Formula One's governing body will meet after the Bahrain Grand Prix hoping for a unanimous decision to change the recently implemented qualifying format. The much-criticised new qualifying procedure produced a dull end of qualifying in the last leg of the F1 tour in Melbourne.
The latest rules, brought in at the start of the season, see the slowest driver eliminated on a rolling basis. It was used again at the Bahrain Grand Prix on 2 April, where Lewis Hamilton won pole position. Under the old system drivers would race against the clock, with the fastest racer going first.
The FIA failed in a bid to change the rules before the Bahrain Grand Prix as no unanimous agreement could be made on how to change the legislature. Now the FIA, and Jean Todt, chief of the sport's governing body, has called a meeting to take place on 3 April that they hope will change qualifying again.
Hamilton left it late during qualifying but stormed to pole position ahead of Mercedes teammate Nico Rosberg – who won last time out. Sebastian Vettel will start in third position ahead of teammate Kimi Raikkonen, and again the format will be questioned after hardly any track action towards the end of each session.
"I am optimistic we will get unanimous support tomorrow," FIA president Todt said, according to the Daily Mail. "We will have learned more from qualifying [in Bahrain]. I felt it was necessary to give one more chance to this form of qualifying before reverting back to 2015."
In Melbourne there were no cars on track for the final three minutes of the qualifying session and four-time world champion Sebastian Vettel said in response to the changes: "It's something that we can't be proud of.
"Put it this way – if you sell vanilla ice cream, but everybody who comes to your shop is asking for chocolate ice cream and the next day you open – you expect to sell chocolate ice cream but instead you just sell vanilla ice cream again."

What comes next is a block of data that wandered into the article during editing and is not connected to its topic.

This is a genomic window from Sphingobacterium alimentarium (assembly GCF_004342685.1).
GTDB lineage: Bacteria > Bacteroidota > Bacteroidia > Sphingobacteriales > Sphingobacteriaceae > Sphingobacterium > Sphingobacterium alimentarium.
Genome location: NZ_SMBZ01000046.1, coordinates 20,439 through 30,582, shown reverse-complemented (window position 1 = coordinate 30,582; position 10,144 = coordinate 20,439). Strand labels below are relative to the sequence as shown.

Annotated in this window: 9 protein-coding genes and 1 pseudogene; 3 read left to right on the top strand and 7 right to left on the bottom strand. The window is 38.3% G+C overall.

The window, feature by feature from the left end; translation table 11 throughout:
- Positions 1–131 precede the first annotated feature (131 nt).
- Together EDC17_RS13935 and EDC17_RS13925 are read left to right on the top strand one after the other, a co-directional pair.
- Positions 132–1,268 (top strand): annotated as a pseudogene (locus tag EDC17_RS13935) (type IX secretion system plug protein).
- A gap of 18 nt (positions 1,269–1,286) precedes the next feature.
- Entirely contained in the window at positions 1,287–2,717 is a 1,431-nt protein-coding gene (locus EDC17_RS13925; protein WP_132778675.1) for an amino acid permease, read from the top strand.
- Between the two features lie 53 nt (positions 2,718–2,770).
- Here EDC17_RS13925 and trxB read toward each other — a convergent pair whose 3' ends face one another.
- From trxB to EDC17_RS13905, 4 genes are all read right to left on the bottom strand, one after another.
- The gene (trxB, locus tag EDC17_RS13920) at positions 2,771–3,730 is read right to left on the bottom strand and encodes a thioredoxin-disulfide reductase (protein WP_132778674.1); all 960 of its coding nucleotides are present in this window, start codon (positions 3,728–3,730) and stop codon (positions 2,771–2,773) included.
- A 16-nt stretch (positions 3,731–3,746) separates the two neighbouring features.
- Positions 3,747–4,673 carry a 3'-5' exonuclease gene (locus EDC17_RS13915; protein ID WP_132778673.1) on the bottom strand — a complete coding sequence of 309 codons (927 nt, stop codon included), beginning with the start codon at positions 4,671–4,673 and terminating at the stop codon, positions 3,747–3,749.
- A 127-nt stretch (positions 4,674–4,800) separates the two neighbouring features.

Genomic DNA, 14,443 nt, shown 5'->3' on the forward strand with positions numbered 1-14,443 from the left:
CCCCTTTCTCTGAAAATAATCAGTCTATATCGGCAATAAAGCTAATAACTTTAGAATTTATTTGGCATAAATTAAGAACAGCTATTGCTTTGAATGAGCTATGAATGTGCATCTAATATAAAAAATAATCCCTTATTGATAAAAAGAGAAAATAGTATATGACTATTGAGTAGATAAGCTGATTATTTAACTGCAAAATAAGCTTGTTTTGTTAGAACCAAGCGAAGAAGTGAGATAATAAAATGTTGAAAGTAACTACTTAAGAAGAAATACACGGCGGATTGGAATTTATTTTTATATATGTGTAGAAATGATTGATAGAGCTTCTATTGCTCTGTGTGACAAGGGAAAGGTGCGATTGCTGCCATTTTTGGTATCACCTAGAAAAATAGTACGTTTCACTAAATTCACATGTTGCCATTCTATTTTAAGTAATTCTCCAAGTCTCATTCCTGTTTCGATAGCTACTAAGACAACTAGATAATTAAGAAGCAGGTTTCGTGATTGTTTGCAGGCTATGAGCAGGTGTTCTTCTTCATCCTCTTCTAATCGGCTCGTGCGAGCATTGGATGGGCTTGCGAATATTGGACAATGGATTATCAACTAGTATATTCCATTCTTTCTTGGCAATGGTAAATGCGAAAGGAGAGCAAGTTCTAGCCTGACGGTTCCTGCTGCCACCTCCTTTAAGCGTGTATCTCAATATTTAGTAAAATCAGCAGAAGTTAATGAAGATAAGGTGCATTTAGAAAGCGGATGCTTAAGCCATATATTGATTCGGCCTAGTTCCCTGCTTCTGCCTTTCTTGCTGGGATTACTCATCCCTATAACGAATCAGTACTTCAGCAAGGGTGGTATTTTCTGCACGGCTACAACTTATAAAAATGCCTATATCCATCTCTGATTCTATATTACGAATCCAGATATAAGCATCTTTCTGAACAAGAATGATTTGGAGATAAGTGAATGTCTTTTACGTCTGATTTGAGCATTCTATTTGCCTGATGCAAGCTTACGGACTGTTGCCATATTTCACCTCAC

Todt is said to prefer a rolling elimination format for the first two stages of qualification (the Q1 and Q2 segments), with an increase in the amount of track time before the eliminations kick in. This would then a reversion to the old qualifying system for Q3 where the top spots are decided.
After the Australian Grand Prix the Grand Prix Drivers' Association (GPDA), which represents the current field of F1 racers, released a statement slamming the sport's governing body. The statement was signed by former world champions Jenson Button and Vettel, as well as the GPDA's chairman.
It read: "We feel that some recent rule changes – on both the sporting and technical side – are disruptive, do not address the bigger issues our sport is facing and, in some cases, could jeopardise its future success,.
"We would like to request and urge the owners and all stakeholders of Formula 1 to consider restructuring its own governance. We need to ensure that F1 remains a sport, a closely fought competition between the best drivers in extraordinary machines on the coolest race tracks."